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  •    Professor
  • Surface Chemistry and Physical Chemistry
  • Ph. D. 1999, Seoul National University
  • WEBPAGE : http://scale.kaist.ac.kr
  • E-MAIL : jeongypark@kaist.ac.kr
  • Tel/Office : 042-350-1713 (Office), 1773 (Lab) / 3209 (N5) (Room)

Contact information

Tel: (office) +82-42-350-1713, (lab) +82-42-350-1773
Location: (office) Room 3209 (Bldg. N5), (lab) Room 2156 & 2151 (Bldg. N5)
Fax: +82-42-350-2810

Education

1993: B.S. Seoul National University
1995: M.S. Seoul National University
1999: Ph.D. Seoul National University

Professional Experiences

1999-2002: Postdoctoral fellow, University of Maryland
2002-2009: Postdoctoral fellow and Staff Scientist, Lawrence Berkeley National Laboratory
2009-2016: Associate Professor, KAIST
2013-2016: Group Leader, Center for Nanomaterials and Chemical Reactions, Institute for Basic Science
2016-present : Professor, KAIST and Associate Director, Center for Nanomaterials and Chemical Reactions, Institute for Basic Science

Career

International Committee member of Asian Science Camp
Editorial board member of Scientific Reports
International advisory board of Advanced Materials Interfaces

Awards

KAIST Top 10 Research Achievements (2016)
Top Government R&D Achievement Award (2012, National Science & Technology Commission)
Top 50 Basic Research Achievement Award (2012, National Research Foundation)
KAIST Top 10 Research Achievements (2012)
Monthly Scientist Award (2011, Daejeon City)

RESEARCH AREA


Brief Introduction






In our group, we focus on the fundamental atomic and molecular aspects of chemical reactions in complicated and realistic systems, which is a drastic transformation from the idealized model systems used in the past. We will use metal single crystals, oxide–metal interfaces, solid–liquid interfaces, and synthesize and fabricate metal nanoparticles. In situ experimental techniques capable of accessing different pressure regimes, from ultra-high vacuum to ambient pressure and solid–liquid interfaces, will also be employed. The new surface instruments will be used for atomic-level characterization of surfaces, including sum frequency generation (SFG) surface vibrational spectroscopy, ambient-pressure scanning tunneling microscopy (AP-STM), ambient-pressure atomic force microscopy (AP-AFM), and high-pressure X-ray photoelectron spectroscopy. As the frontiers of molecular surface science move from ultra-high vacuum surface studies of single crystals to high-pressure gas and solid–liquid interfaces to nanocrystals and nanocomposites, We will take the lead by developing prototype instruments for molecular surface studies of chemical structure, bonding, and reactivity. We synthesize metal and nanocomposite nanoparticles, to characterize them, and to study their reactivities. In the group, we have four research topics (surface chemistry, nanocatalysis, hot electron and scanning probe microscopy) as detailed below.


Research topics

 Surface chemistry
Using various surface sensitive techniques under in situ conditions where the chemical reactions are taking place, we aim to reveal the fundamental principles underlying the formation of nanostructures, and to build on this foundation to synthesize highly-efficient nanocatalysts with desired structure and properties.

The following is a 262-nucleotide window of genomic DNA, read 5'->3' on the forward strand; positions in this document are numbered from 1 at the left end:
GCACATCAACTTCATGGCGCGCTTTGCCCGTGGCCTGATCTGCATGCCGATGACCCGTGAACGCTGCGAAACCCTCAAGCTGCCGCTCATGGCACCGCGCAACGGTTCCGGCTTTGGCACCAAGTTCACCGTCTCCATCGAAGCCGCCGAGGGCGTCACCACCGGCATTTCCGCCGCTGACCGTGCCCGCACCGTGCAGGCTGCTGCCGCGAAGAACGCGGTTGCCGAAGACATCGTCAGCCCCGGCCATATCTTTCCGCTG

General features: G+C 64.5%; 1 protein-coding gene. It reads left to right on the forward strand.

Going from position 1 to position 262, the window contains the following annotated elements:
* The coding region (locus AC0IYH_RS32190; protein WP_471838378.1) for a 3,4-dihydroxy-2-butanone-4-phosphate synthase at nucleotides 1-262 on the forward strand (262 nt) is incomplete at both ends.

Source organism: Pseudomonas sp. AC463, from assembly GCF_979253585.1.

 Nanocatalysis
It is known that catalytic activity depends on the size, shape, and composition of nanoparticles. We have systematically expanded this study by synthesizing multi-functional nanoparticles of different sizes, including core–shell, yolk–shell, and hybrid nanocatalysts. We collaborated with another research group that has the capability to synthesize and fabricate novel nanocatalysts. These nanoparticles were then characterized using various surface-sensitive techniques.

 Hot Electron
We have demonstrated electronic excitation created during atomic or molecular processes at the surface. This diode scheme has been utilized to show the analogous photocurrent process and its potential application in future solar and chemical energy conversion technologies.

 Scanning Probe Microscopy
Surface science techniques allow us to determine reaction intermediates and surface mobility under catalytic reaction conditions. Scanning probe microscopy (combined with friction and conductance measurements) was utilized at ambient and reaction conditions, which permits us to investigate the nanomechanical (e.g., friction, adhesion, wear, indentation, modulus), charge transport (e.g., conductance, bandgap), and structural properties.

Representative publications

1. Boosting hot electron flux and catalytic activity at metal–oxide interfaces of PtCo bimetallic nanoparticles, Hyosun Lee et al. Nature Comm (2018).
2. Hot Electrons at Solid–Liquid Interfaces: A Large Chemoelectric Effect during the Catalytic Decomposition of Hydrogen Peroxide, Ievgen I. Nedrygailov et al. Angewandte Chemie 2016, 55, 10859-10862 (Selected as Front Cover)
3. The Role of Hot Electrons and Metal-oxide Interfaces in Surface Chemistry and Catalytic Reactions, Jeong Young Park et al. Chemical Reviews 2015, 115, 2781-2817 (Selected as the Front Cover)
4. Enhance Nanoscale Friction on Fluorinated Graphene, Sangku Kwon et al. Nano Letters 2012, 12, 6043-6048 (Highlighted in Nature, Nature 487, 143 (2012).)
5. Friction Anisotropy–Driven Domain Imaging on Exfoliated Monolayer Graphene, Jin Sik Choi et al. Science 2011, 333, 607.
6. Electronic control of friction in silicon pn junctions, Jeong Young Park et al. Science, 2006, 313, 186.
7. High Frictional Anisotropy of Periodic and Aperiodic Directions on a Quasicrystal Surface, Jeong Young Park et al. Science 2005, 309, 1354.